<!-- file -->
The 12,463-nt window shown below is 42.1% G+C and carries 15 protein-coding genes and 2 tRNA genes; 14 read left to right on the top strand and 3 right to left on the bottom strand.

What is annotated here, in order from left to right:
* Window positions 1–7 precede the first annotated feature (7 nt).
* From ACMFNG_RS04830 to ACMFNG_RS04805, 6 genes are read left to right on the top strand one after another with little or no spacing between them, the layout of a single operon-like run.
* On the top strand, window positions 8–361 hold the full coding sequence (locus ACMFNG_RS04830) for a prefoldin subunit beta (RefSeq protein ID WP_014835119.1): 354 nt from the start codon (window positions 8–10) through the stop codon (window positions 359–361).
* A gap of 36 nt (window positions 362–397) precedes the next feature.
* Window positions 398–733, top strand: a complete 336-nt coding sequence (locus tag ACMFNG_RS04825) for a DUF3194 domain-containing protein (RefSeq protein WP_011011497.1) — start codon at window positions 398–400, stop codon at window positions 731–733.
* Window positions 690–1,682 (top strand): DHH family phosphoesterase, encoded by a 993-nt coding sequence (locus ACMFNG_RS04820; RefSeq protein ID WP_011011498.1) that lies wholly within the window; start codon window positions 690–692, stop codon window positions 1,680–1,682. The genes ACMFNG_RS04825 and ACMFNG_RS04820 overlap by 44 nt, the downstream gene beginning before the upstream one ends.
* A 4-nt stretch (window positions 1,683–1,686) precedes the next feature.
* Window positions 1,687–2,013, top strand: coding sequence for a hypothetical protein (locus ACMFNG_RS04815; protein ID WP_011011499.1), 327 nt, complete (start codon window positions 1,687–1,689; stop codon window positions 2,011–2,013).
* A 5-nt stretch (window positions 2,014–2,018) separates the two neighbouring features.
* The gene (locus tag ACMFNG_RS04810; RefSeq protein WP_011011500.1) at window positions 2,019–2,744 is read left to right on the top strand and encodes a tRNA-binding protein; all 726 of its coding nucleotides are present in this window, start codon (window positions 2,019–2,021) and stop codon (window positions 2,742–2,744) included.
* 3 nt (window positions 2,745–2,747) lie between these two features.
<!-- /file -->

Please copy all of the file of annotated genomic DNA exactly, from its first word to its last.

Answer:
The 12,463-nt window shown below is 42.1% G+C and carries 15 protein-coding genes and 2 tRNA genes; 14 read left to right on the top strand and 3 right to left on the bottom strand.

What is annotated here, in order from left to right:
* Window positions 1–7 precede the first annotated feature (7 nt).
* From ACMFNG_RS04830 to ACMFNG_RS04805, 6 genes are read left to right on the top strand one after another with little or no spacing between them, the layout of a single operon-like run.
* On the top strand, window positions 8–361 hold the full coding sequence (locus ACMFNG_RS04830) for a prefoldin subunit beta (RefSeq protein ID WP_014835119.1): 354 nt from the start codon (window positions 8–10) through the stop codon (window positions 359–361).
* A gap of 36 nt (window positions 362–397) precedes the next feature.
* Window positions 398–733, top strand: a complete 336-nt coding sequence (locus tag ACMFNG_RS04825) for a DUF3194 domain-containing protein (RefSeq protein WP_011011497.1) — start codon at window positions 398–400, stop codon at window positions 731–733.
* Window positions 690–1,682 (top strand): DHH family phosphoesterase, encoded by a 993-nt coding sequence (locus ACMFNG_RS04820; RefSeq protein ID WP_011011498.1) that lies wholly within the window; start codon window positions 690–692, stop codon window positions 1,680–1,682. The genes ACMFNG_RS04825 and ACMFNG_RS04820 overlap by 44 nt, the downstream gene beginning before the upstream one ends.
* A 4-nt stretch (window positions 1,683–1,686) precedes the next feature.
* Window positions 1,687–2,013, top strand: coding sequence for a hypothetical protein (locus ACMFNG_RS04815; protein ID WP_011011499.1), 327 nt, complete (start codon window positions 1,687–1,689; stop codon window positions 2,011–2,013).
* A 5-nt stretch (window positions 2,014–2,018) separates the two neighbouring features.
* The gene (locus tag ACMFNG_RS04810; RefSeq protein WP_011011500.1) at window positions 2,019–2,744 is read left to right on the top strand and encodes a tRNA-binding protein; all 726 of its coding nucleotides are present in this window, start codon (window positions 2,019–2,021) and stop codon (window positions 2,742–2,744) included.
* 3 nt (window positions 2,745–2,747) lie between these two features.